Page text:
SRG hires head for classical project, Reynolds to retire in Louisville and other comings and goings in public media

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The Station Resource Group has selected Wende Persons to be managing editor of Classical Music Rising, its project to shape the future of the format.

For the past eight years Persons has been a senior consultant at 21C Media Group in New York City, which focuses on music, culture and performing arts. She has also consulted for Lincoln Center for the Performing Arts, American Public Media, NPR and Public Radio International.

Persons

Persons

Earlier in her career she was the first website manager for classical station WQXR, directed promotion and product management for the classical label Deutsche Grammophon and spent several years at WQED in Pittsburgh as producer and program director.

Persons will work with a steering committee on the initiative, funded by a $400,000 grant from the Andrew W. Mellon Foundation and $100,000 from five founding stations. The committee is chaired by Brenda Barnes, president of USC Radio, Los Angeles, working with Judy McAlpine, s.v.p., international, and affiliate content partnerships, American Public Media; Graham Parker, g.m., WQXR and v.p., New York Public Radio; and Jennifer Ridewood, g.m., KING, Seattle.

Louisville Public Media President and GM Donovan Reynolds will retire Sept. 30.

Reynolds

Reynolds

He has led the Kentucky station, which also owns WFPL-FM, since 2006. Since then Reynolds has expanded the newsroom and created the Kentucky Center for Investigative Reporting. He also initiated the Ohio River Network, a new regional journalism collaboration funded by CPB.

Reynolds served two terms as board chair of the Kentucky Public Radio Network and worked to establish greater cooperation in development and programming among the state’s public radio stations.

Earlier in his career, he directed broadcasting at the University of Michigan for 10 years and was executive director of Michigan Public Radio for 12 years. Reynolds also was a Knight-Wallace Journalism Fellow at the University of Michigan in 1994 and ’95.

Content

Rob Byers joins NPR May 2 as the production specialist on the editorial training team, according to a March 28 memo from Christopher Turpin, v.p. of news programming and operations, and Eric Athas, editorial training manager. Byers currently coordinates technology at Minnesota Public Radio and American Public Media. The move will mark a return to NPR for Byers, who worked as an NPR audio engineer from 2003–08. Byers has written about audio for Transom and has discussed audio issues on Current’s podcast, The Pub. He succeeds Kevin Wait, who is now handling election coverage and other major initiatives for the NPR’s Technology group.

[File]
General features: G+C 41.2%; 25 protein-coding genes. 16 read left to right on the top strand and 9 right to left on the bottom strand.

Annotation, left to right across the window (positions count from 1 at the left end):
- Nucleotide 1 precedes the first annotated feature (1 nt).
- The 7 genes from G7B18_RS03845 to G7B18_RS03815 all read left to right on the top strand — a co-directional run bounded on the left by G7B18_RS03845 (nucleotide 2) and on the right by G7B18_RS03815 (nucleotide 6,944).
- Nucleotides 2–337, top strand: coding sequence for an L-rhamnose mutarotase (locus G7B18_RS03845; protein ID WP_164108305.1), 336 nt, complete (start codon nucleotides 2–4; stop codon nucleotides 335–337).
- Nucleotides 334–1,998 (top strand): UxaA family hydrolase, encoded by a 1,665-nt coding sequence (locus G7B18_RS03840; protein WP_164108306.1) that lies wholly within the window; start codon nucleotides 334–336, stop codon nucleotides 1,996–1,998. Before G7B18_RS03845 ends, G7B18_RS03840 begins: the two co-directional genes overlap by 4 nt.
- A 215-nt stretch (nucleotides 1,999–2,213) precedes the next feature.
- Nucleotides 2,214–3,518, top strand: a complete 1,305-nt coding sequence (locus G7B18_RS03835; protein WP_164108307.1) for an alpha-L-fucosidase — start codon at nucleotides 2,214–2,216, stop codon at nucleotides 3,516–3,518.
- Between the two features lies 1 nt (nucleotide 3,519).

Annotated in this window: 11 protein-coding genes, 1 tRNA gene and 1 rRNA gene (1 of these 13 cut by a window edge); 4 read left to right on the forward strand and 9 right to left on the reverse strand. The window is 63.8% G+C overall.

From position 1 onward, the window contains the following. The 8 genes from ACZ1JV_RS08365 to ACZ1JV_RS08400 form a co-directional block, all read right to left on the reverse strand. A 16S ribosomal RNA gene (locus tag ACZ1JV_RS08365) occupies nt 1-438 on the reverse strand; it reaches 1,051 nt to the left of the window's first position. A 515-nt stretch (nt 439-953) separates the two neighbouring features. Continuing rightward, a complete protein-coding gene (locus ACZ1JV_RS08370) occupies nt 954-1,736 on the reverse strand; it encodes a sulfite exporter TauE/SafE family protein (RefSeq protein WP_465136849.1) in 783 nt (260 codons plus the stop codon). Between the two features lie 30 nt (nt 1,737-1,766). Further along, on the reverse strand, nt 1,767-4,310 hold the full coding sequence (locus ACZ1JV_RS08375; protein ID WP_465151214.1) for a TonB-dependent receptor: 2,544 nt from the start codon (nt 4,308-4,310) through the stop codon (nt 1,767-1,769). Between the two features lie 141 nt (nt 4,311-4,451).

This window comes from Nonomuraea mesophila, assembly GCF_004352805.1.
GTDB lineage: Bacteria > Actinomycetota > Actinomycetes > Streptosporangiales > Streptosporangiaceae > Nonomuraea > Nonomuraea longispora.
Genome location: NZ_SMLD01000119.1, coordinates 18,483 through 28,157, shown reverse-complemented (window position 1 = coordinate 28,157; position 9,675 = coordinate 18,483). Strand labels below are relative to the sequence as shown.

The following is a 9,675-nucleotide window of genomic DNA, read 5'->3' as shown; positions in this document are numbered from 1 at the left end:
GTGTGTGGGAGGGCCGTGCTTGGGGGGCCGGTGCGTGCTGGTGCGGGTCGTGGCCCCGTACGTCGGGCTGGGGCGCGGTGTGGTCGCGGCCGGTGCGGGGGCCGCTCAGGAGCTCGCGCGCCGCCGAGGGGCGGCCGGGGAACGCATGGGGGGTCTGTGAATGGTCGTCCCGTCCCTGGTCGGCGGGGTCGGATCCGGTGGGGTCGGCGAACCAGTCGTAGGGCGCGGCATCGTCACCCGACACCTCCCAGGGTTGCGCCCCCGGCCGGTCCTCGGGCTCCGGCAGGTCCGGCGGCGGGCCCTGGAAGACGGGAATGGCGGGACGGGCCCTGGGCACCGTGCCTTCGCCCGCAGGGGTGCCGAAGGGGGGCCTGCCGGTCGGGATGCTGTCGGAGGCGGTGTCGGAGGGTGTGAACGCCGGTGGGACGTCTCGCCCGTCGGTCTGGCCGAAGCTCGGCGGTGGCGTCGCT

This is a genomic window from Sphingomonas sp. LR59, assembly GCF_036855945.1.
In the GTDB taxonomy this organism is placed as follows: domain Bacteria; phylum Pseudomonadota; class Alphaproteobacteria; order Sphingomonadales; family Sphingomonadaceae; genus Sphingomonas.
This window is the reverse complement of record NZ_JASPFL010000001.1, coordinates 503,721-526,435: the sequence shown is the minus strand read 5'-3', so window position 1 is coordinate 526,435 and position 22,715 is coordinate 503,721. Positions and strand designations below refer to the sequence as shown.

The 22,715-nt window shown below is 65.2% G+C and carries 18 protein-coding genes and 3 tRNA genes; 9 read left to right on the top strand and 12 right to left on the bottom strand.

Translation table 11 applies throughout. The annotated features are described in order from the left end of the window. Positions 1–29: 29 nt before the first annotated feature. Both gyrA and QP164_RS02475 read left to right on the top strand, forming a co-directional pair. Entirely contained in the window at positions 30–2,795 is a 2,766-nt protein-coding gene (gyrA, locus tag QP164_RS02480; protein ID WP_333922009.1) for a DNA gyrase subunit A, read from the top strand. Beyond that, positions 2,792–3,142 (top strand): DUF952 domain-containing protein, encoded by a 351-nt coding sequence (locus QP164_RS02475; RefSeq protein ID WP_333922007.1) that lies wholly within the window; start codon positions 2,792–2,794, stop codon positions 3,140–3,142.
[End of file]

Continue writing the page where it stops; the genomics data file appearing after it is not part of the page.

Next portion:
Piard

Piard

NPR has promoted Mathilde Piard to operations and project manager. In this role she will work on piloting, promoting and distributing new programs. Previously she was product manager, serving as technology lead for NPR podcasts and social media.

WFPL News in Louisville has hired Bill Burton, Kathi Lincoln and Kate Howard. Burton is hosting and producing the station’s local broadcast of Morning Edition. He’s worked in radio for more than 25 years, even delivering play-by-play of high-school hockey and minor-league baseball. Burton is also a book narrator for the American Printing House for the Blind. Lincoln is hosting midday programming, including the statewide daily newscast service for the Kentucky Public Radio Network. Her previous experience includes morning hosting duties for the local Lite 106.9. And Howard is joining the station’s Kentucky Center for Investigative Reporting April 11. Most recently Howard covered higher education for the Omaha World-Herald. Previously she was an enterprise reporter and online special projects producer for the Florida Times Union in Jacksonville and covered crime and transportation for the Tennessean in Nashville.

Management

Seymour

Seymour

Bob Seymour, longtime jazz director at WUSF Public Media, retired March 26 after hosting his last weekend of music on the station. Seymour joined the Tampa, Fla., station in 1981, hosting two hours of jazz each night. Since then he’s presented and overseen 60 hours of the music each week. Seymour also interviewed jazz legends including Chick Corea, Joe Henderson, Wayne Shorter and Nat Adderley. He was active in the local classical music scene, producing series from the Sarasota Music Festival and La Musica International Chamber Music Festival and hosting Florida Orchestra broadcasts. Seymour’s retirement was marked by a special tribute concert at the Palladium Theater in St. Petersburg.

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